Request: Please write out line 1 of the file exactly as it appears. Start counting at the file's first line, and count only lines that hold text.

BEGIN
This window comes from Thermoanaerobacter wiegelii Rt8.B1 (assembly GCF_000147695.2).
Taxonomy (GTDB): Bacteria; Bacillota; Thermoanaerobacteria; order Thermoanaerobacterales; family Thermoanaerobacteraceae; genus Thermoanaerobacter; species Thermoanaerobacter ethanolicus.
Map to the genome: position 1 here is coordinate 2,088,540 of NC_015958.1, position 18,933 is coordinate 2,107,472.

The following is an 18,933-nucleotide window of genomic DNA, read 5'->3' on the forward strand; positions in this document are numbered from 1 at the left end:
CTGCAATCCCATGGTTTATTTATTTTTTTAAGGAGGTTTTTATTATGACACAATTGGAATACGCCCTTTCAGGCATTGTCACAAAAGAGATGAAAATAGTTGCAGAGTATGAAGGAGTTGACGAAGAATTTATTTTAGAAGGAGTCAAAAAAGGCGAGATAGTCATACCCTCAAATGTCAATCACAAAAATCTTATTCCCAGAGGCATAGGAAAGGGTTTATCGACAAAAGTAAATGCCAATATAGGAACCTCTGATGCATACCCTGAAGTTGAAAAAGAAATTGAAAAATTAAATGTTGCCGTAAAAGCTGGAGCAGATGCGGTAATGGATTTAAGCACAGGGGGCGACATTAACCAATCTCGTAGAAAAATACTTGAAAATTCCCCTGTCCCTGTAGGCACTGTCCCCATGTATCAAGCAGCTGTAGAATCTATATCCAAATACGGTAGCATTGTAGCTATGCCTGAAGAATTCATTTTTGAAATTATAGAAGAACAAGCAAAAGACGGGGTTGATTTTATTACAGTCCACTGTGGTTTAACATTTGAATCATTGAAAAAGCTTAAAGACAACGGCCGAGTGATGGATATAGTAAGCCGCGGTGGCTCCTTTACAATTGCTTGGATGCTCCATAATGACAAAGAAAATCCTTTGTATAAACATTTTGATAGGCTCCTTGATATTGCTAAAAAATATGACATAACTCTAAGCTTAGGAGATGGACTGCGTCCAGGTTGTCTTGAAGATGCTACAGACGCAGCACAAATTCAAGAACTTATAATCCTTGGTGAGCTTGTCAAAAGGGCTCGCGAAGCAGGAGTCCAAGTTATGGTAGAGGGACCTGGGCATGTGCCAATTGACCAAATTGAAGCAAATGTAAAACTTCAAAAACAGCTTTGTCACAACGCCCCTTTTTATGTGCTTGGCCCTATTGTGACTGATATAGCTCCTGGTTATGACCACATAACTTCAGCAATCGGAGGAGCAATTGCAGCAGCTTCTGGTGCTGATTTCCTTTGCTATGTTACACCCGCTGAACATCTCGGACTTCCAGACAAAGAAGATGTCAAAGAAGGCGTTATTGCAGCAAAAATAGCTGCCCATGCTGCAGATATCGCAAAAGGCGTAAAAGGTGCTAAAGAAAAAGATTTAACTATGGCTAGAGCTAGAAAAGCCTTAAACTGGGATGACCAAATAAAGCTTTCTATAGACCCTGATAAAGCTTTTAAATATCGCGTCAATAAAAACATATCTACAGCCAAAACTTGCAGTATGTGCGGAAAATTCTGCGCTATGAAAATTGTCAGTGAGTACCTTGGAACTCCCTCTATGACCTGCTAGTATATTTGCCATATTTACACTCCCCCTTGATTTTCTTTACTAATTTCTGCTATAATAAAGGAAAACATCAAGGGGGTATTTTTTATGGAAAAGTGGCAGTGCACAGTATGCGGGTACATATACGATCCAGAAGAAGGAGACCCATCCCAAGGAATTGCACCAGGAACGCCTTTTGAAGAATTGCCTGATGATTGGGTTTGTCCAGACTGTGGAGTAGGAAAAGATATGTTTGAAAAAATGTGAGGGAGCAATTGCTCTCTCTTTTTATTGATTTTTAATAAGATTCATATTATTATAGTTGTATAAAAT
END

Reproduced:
This window comes from Thermoanaerobacter wiegelii Rt8.B1 (assembly GCF_000147695.2).